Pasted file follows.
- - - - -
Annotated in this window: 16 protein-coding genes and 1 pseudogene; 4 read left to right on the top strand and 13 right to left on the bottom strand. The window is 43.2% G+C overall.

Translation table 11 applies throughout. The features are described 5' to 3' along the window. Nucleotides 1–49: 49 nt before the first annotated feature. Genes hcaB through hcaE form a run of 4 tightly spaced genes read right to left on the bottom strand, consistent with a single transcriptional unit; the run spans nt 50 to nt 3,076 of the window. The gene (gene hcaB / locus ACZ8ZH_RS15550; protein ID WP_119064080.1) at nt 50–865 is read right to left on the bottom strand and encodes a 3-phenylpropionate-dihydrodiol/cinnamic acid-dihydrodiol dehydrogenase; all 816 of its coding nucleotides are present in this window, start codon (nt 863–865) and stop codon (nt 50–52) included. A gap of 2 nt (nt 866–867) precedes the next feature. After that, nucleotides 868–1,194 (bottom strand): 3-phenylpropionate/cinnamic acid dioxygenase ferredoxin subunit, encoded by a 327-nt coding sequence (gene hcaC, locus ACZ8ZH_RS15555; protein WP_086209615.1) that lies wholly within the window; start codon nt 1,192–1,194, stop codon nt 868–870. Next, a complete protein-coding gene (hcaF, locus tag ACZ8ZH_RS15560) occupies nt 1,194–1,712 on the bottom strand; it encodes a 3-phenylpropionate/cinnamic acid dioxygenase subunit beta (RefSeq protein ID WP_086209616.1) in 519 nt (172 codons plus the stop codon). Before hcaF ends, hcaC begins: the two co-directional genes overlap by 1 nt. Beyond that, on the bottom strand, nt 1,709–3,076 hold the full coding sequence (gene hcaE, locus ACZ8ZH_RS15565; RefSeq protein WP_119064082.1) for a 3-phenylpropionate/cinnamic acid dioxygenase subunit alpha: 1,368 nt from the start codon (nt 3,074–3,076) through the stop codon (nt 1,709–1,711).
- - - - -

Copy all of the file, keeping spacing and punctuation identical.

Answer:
Annotated in this window: 16 protein-coding genes and 1 pseudogene; 4 read left to right on the top strand and 13 right to left on the bottom strand. The window is 43.2% G+C overall.

Translation table 11 applies throughout. The features are described 5' to 3' along the window. Nucleotides 1–49: 49 nt before the first annotated feature. Genes hcaB through hcaE form a run of 4 tightly spaced genes read right to left on the bottom strand, consistent with a single transcriptional unit; the run spans nt 50 to nt 3,076 of the window. The gene (gene hcaB / locus ACZ8ZH_RS15550; protein ID WP_119064080.1) at nt 50–865 is read right to left on the bottom strand and encodes a 3-phenylpropionate-dihydrodiol/cinnamic acid-dihydrodiol dehydrogenase; all 816 of its coding nucleotides are present in this window, start codon (nt 863–865) and stop codon (nt 50–52) included. A gap of 2 nt (nt 866–867) precedes the next feature. After that, nucleotides 868–1,194 (bottom strand): 3-phenylpropionate/cinnamic acid dioxygenase ferredoxin subunit, encoded by a 327-nt coding sequence (gene hcaC, locus ACZ8ZH_RS15555; protein WP_086209615.1) that lies wholly within the window; start codon nt 1,192–1,194, stop codon nt 868–870. Next, a complete protein-coding gene (hcaF, locus tag ACZ8ZH_RS15560) occupies nt 1,194–1,712 on the bottom strand; it encodes a 3-phenylpropionate/cinnamic acid dioxygenase subunit beta (RefSeq protein ID WP_086209616.1) in 519 nt (172 codons plus the stop codon). Before hcaF ends, hcaC begins: the two co-directional genes overlap by 1 nt. Beyond that, on the bottom strand, nt 1,709–3,076 hold the full coding sequence (gene hcaE, locus ACZ8ZH_RS15565; RefSeq protein WP_119064082.1) for a 3-phenylpropionate/cinnamic acid dioxygenase subunit alpha: 1,368 nt from the start codon (nt 3,074–3,076) through the stop codon (nt 1,709–1,711).